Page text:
When I first practiced yoga, I had no idea of sheer depth of the yoga system. All I thought about was achieving a great body just in time for summer. It didn’t occur to me at that time, that yoga wasn’t all about yoga poses, or it’s Sanskrit name, asana. Yoga was so much more than that. The practice encompasses our daily life and connects us not only to a spiritual side but also gives us a sense of purpose and meaning.
Asana is all but one limb of the eight limbs of yoga. It is not yoga per se; merely a means and tool to helping one achieve the overarching goal of yoga – Samadhi (enlightenment). From a recent survey that the team at BookYogaRetreats.com conducted, we discovered that only 27% of our respondents practiced yoga only for the asanas on the mat. The remainder 73% practiced various aspects of yoga, making it more of a lifestyle than a straightforward fitness regime.
But what does it really mean to lead a yogic way of life? Or better still, who is a yogi?
Living a vegan lifestyle
Part of a yoga lifestyle is to avoid the consumption of meat and meat products. This is in line with the yogic principle of ahimsa – or non-violence. The principle of ahimsa is dictated in yamas in the first limb of yoga. Ahimsa applies to all beings including animals and restricts the practitioner from causing harm, injury or violence against another. Conforming to this principle, many yogis choose to not eat meat. With meat being so common in our everyday diet, not all yogis practice this - only 25% of our respondents are vegetarian or vegan. But the few who does finds the exclusion of meat to be beneficial to the body and the mind.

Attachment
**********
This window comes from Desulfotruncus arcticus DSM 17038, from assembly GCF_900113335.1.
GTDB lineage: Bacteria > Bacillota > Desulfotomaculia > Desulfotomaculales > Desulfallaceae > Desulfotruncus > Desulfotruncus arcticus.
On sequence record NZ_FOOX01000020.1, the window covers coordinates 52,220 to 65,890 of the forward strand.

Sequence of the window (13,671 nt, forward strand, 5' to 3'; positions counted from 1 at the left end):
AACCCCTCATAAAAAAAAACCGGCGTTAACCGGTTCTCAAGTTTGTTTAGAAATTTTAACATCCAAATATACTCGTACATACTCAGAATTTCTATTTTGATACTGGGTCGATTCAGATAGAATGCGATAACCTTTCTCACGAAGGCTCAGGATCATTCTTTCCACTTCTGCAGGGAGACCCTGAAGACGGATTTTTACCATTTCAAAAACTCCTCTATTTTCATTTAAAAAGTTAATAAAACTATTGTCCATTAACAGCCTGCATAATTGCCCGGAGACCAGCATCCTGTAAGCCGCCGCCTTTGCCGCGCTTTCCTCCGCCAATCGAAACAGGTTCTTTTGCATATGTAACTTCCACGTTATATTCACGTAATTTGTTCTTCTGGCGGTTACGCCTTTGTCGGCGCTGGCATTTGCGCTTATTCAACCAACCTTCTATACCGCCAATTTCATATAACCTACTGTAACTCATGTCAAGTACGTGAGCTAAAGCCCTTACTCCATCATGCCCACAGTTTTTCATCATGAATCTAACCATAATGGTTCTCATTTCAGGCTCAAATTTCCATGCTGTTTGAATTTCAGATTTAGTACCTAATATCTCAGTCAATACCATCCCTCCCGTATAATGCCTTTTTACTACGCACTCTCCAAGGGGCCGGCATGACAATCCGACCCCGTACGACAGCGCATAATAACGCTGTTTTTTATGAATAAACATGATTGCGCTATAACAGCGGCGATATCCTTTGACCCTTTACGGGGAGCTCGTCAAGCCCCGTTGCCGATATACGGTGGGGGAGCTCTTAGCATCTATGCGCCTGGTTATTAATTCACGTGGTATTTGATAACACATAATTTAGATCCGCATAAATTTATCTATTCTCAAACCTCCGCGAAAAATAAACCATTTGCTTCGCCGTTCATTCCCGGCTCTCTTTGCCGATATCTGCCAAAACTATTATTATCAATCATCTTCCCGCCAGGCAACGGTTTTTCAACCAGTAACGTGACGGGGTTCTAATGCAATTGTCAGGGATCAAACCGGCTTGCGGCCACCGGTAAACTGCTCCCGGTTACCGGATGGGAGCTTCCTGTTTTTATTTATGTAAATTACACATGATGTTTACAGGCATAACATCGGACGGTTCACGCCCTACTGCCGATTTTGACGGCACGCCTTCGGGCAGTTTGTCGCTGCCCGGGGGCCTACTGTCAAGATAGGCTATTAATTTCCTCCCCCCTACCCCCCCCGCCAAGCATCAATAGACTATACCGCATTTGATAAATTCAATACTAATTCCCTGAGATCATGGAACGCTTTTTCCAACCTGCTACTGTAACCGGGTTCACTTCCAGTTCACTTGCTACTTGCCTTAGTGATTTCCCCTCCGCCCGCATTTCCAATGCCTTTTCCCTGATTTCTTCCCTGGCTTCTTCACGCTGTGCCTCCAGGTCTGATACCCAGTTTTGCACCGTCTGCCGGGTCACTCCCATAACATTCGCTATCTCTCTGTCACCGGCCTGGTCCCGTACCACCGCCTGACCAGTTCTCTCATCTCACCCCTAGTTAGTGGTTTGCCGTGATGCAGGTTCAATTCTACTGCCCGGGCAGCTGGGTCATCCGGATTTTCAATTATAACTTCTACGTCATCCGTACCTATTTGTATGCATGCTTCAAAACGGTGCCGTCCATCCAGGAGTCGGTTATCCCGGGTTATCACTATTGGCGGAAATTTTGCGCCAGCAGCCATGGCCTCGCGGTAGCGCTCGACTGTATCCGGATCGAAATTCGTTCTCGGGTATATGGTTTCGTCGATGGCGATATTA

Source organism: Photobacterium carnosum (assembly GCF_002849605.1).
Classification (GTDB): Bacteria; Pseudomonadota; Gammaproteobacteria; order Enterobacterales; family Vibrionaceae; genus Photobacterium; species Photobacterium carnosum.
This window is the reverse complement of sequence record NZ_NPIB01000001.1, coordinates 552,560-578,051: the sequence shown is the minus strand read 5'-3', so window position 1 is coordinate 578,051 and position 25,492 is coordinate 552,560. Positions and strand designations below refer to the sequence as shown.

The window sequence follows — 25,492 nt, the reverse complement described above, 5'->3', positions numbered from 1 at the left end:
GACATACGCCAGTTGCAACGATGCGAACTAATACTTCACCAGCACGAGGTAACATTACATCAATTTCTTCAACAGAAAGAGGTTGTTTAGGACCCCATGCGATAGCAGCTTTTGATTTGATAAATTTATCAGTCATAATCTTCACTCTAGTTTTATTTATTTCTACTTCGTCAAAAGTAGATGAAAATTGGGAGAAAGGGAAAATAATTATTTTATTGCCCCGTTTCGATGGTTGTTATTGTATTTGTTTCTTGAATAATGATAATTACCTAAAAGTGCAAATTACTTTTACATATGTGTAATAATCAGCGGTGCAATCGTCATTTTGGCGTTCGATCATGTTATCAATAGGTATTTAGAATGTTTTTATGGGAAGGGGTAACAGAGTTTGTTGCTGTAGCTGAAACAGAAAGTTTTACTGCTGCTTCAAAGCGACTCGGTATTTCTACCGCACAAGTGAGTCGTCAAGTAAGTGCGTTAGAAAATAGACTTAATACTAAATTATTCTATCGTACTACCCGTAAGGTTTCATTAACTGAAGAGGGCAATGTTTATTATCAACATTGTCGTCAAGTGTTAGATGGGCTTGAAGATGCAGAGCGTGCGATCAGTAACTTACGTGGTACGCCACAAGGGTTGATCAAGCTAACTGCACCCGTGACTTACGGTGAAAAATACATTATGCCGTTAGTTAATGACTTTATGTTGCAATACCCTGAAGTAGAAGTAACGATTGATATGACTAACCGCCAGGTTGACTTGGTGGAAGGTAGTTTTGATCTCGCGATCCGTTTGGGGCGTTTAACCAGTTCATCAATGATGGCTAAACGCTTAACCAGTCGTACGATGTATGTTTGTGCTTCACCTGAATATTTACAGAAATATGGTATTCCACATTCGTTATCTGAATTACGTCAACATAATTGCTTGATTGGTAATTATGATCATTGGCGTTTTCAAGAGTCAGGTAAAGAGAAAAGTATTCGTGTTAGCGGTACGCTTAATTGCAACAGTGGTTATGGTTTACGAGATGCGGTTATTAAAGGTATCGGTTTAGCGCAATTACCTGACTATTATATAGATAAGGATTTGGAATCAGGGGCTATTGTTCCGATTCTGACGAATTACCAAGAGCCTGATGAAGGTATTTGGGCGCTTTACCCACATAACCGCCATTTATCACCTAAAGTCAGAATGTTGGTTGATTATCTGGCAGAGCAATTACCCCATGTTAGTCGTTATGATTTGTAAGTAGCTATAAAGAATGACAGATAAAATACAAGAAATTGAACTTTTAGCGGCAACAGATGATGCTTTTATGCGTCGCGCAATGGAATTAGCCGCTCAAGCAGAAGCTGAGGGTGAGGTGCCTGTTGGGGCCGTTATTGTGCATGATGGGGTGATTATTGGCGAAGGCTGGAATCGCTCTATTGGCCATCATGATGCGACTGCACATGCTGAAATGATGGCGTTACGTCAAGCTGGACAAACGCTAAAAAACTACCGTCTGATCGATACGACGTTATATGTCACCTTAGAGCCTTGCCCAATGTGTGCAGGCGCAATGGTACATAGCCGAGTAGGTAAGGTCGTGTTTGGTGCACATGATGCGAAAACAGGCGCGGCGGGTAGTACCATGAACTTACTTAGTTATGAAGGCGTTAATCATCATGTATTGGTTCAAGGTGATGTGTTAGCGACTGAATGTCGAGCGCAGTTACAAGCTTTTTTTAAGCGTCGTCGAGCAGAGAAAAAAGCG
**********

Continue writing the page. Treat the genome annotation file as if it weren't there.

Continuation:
For many, the exclusion of meat not only applies in their diet but also in the things they wear or use. Living a vegan lifestyle includes opting to use beauty products that are not tested on animals and not acquiring apparel or accessories made from animal skin.
Mindfulness is a natural progression in yoga as it encourages the practitioner to live and dwell in the present moment. Mindfulness teaches you to pay attention to the present moment. It teaches you to be aware of your body and your thoughts. In your yoga practice, mindfulness first teaches you to be aware of your body, and then of your breath. It teaches you to be present in the here and now. A consistent yoga practice on the mat helps the practitioner develop mindfulness that they can apply to their everyday lives. Our survey shows that 94% of respondents incorporate aspects of mindfulness in their lives (50% attest to living life with consciousness and compassion, 33% refrain from detrimental habits and 11% make the conscious choice to go organic).
To live mindfully is to bring the practice of mindfulness away from the yoga mat and to your daily lives. Living mindfully is really the basis of other yogic moral codes, as you can’t practice elements of ahimsa (non-violence) and aparigraha (non-grasping) without first being mindful. Can you show compassion towards others if you do not first acknowledge them in relation to yourself? Can you learn to let go if you don’t first realize that you’re holding on?